So, as I am writing this I am in Verona visiting Amarone producers – a tough job I know but someone needs to do it! The area has always been on the top of my list, not only because of the iconic, crazy wines it produces but also because, although every wine trip is amazing, it’s the little differences that make the wine. Amarone has one big difference and seeing it first hand has given me much respect for why this wine commands such esteem and such a price tag.
Amarone uses grapes that have been dried for 120 days to lose 35% – 45% of their weight in water, leaving a shrivelled looking grape which contains just one drop of intense juice creating, as you can imagine, an intense wine.
The wines I’m going to talk about today are the styles you are less likely to have heard about, the little gems also produced in the area that I have discovered on this visit.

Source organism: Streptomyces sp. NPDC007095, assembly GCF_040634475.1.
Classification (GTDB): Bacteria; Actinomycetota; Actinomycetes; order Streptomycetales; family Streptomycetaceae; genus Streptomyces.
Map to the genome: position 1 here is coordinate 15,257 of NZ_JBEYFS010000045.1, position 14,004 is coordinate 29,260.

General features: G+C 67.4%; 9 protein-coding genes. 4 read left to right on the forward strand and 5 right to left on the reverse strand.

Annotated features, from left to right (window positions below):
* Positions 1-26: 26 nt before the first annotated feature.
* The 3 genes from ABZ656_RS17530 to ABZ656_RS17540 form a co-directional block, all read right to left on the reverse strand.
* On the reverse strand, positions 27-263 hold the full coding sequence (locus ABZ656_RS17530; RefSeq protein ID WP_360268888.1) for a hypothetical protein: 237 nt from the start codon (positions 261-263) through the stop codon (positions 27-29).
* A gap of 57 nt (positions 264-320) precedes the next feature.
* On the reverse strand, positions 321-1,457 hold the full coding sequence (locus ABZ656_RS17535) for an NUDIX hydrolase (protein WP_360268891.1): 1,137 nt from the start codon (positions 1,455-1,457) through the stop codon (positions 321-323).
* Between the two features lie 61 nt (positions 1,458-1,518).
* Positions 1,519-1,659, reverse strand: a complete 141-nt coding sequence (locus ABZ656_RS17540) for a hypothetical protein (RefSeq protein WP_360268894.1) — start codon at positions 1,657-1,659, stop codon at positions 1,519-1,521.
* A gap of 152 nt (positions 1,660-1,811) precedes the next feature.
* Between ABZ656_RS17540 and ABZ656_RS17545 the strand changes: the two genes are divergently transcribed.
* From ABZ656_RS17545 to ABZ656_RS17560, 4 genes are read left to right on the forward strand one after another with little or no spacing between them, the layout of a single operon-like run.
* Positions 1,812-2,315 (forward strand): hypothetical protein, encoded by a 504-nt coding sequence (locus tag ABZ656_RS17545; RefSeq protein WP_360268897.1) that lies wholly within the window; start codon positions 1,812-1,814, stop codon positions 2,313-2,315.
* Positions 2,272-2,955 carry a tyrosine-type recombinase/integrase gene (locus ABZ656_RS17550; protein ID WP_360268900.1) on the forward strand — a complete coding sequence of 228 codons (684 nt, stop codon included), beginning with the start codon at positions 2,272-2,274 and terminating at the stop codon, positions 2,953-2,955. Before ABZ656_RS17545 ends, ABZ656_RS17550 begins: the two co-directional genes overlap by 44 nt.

Tedeschi Capitel Fontana Recioto della Valpolicella Classico
Recioto is the red dessert wine made using the same dried grapes method as Amarone but stopping the fermentation process early to leave more sugar. Tedeschi is one of the oldest family producers – 4 centuries old! It is unsurprising, considering their age, that they make the Recioto in the older style, not as sweet as most and certainly not as sweet as most dessert wines, 85-95 g/l of residual sugar. This allows its relationship to Amarone be more pronounced, cherry liquor on the nose and that deep, smooth, long rolling black fruit on the palate. Its less sweet nature makes it the perfect match for pates and strong cheeses.
Tommasi Arele Delle Venezie
So Amarone is expensive. Of course it is – drying grapes, long ageing, never mind the fact that by definition you produce less wine for the same amount of farming. The way to get into this sort wine in the past was to order a Rippasso, this is where they take the used skins of Amarone and take a fresh wine of the area, known as Valpolicella, leave them together to create a richer Valpolicella wine. Tommasi go a little further by adding the complete Amarone grape dried for 25 days and adding it to the blend, 35% in fact. So if Rippasso is known as baby Amarone, maybe this should be called toddler Amarone (just a little more grown up). Deep in colour, pepper on the nose and a lingering palate make this an easier wine to match than it’s dad, try with game and red meat.